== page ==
- The Washington Times - Wednesday, January 3, 2001

HONG KONG Like the musician himself, his music is fun and throbs with vigor.

Jean-Jacques Milteau plays the harmonica. It's a simple, unpretentious instrument, Mr. Milteau said, and he intends to keep it that way as he takes his music around the world.

"It's an instrument for poor people, it's something out of your pocket. I'm not going to make it something it's not," said Mr. Milteau, who won the French equivalent of a Grammy award for his 1992 album, "Explorer."

The charismatic Frenchman greeted a responsive audience with a lively performance at Hong Kong City Hall recently. Accompanying him were Manu Galvin on guitar, Dany Vriet on violin and guitar, Laurent Cokelaere on bass and Eric Laffont on drums.

Mr. Milteau's performance, part of an Asian tour, came alive with a mixture of blues, jazz, folk and rock, spiced with international flavors. His repertoire, which is imbued with a sense of warmth and fun, covers music from many scenes and artists.

In a relaxed atmosphere that is typical of Mr. Milteau onstage and off, audience members clapped, snapped their fingers and sang along. Mr. Milteau never missed a beat, even when he had to reach down and switch harmonicas for key changes.

The 50-year-old musician occasionally dotted his humorous commentary with Cantonese phrases he learned during his brief visit. Two years ago in Beijing, he used a few words of the appropriate dialect, Mandarin.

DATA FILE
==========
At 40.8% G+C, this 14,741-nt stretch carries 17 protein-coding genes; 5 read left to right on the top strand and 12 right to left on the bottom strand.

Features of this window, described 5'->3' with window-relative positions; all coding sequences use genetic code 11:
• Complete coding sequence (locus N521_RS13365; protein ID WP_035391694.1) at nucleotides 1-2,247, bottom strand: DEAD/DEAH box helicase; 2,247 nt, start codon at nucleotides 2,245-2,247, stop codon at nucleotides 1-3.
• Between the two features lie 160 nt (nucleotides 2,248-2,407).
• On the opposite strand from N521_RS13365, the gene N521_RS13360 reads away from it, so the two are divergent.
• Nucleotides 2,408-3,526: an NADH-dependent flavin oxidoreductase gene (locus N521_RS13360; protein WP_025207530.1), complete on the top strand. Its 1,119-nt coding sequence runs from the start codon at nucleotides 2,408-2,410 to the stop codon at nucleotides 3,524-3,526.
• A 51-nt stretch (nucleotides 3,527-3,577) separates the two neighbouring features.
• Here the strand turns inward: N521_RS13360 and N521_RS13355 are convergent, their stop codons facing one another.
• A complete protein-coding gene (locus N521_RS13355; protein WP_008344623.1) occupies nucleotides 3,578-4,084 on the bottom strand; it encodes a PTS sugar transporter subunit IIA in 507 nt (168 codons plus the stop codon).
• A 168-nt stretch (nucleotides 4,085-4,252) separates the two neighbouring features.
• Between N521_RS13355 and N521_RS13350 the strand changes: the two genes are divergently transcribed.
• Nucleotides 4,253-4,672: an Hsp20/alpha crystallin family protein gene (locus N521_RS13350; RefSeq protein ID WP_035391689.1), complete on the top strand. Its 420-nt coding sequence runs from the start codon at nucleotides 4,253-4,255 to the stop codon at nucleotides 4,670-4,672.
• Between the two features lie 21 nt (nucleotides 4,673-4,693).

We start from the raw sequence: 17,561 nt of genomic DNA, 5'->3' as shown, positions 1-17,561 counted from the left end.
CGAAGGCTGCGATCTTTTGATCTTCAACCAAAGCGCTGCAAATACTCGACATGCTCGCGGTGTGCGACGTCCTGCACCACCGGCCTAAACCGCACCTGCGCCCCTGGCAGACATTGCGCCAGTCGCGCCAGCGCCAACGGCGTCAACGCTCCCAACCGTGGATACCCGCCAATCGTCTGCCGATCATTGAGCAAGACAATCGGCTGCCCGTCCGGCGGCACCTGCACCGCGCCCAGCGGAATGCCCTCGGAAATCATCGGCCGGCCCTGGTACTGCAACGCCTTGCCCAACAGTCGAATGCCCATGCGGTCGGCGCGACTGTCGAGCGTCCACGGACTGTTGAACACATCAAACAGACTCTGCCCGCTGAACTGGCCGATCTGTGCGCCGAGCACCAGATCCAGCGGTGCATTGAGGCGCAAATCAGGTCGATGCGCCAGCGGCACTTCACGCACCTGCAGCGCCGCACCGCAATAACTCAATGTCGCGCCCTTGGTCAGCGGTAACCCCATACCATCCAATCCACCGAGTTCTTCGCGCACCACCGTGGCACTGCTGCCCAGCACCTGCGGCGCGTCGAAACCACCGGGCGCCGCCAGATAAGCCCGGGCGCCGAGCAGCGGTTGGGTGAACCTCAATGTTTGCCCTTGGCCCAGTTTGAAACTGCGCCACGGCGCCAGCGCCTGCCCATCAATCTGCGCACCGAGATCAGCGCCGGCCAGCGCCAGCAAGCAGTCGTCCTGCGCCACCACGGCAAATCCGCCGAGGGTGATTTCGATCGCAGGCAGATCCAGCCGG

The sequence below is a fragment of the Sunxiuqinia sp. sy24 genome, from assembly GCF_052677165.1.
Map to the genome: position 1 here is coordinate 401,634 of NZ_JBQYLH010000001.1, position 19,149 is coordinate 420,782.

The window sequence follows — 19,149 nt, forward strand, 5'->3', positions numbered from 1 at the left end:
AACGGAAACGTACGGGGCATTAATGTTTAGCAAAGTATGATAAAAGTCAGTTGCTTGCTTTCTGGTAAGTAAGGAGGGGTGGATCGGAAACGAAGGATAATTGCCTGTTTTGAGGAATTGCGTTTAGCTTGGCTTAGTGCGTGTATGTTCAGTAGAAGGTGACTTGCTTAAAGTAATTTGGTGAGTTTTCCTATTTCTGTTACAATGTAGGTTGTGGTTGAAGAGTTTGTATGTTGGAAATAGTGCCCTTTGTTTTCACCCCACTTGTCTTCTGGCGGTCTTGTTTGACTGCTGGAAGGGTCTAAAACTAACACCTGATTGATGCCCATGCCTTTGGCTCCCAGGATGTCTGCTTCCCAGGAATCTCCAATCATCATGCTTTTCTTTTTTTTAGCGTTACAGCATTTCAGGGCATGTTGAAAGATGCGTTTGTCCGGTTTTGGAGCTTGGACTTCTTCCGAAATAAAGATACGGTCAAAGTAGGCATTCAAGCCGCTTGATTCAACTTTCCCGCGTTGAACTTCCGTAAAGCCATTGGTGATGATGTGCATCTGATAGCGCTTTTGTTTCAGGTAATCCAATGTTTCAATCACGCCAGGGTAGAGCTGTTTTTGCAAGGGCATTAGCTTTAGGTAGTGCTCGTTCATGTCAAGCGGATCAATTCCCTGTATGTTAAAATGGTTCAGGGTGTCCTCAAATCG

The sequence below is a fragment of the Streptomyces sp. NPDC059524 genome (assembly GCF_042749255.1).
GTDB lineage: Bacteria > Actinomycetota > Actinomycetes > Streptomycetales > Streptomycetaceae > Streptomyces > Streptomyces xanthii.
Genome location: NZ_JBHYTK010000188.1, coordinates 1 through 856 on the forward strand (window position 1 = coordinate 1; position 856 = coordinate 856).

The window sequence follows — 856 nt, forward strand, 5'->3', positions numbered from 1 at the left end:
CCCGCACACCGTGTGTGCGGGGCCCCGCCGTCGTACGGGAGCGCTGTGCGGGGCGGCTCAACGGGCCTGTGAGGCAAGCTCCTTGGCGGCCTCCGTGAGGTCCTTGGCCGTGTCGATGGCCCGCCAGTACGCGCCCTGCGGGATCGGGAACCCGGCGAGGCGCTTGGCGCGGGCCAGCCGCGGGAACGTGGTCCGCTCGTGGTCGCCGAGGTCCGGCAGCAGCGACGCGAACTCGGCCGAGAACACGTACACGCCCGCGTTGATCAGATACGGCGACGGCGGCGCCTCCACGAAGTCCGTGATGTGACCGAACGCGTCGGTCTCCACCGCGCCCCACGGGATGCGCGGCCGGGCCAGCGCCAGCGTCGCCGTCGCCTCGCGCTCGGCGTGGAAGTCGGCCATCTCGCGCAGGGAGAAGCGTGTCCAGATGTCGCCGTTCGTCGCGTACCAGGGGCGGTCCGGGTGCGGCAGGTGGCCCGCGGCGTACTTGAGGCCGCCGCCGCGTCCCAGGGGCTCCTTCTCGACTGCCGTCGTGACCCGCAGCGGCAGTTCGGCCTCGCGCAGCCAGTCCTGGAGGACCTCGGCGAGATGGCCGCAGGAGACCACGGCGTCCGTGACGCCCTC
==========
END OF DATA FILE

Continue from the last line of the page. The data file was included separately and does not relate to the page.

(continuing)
"I like building the bridge between myself and the audience. It's important to express my feelings," he says in an interview.

Themes ranged from an accordion harmony of the postwar French cafe music of his youth, "Marcelle and Marcel," to Louisiana bayou music and blues.

There was the Sowetan rhythm "Yaoussa and Soweto" and the drum and fiddle of an Irish jig, "The Sailor and the Maid." Even the traditional Chinese folk tune "Narcissus" was carried along at a gentler pace.

Mr. Milteau's love for the harmonica began when he was 15. "I was just inspired by it; I never had a teacher. I liked the sound, and it was cheap." He began playing professionally at 25.

Despite the international flavor of his often exotic rhythms and tunes, Mr. Milteau has spent most of his life in his native France. He only recently began performing overseas.

"I started off taking my harmonica with me. Now, the harmonica takes me."

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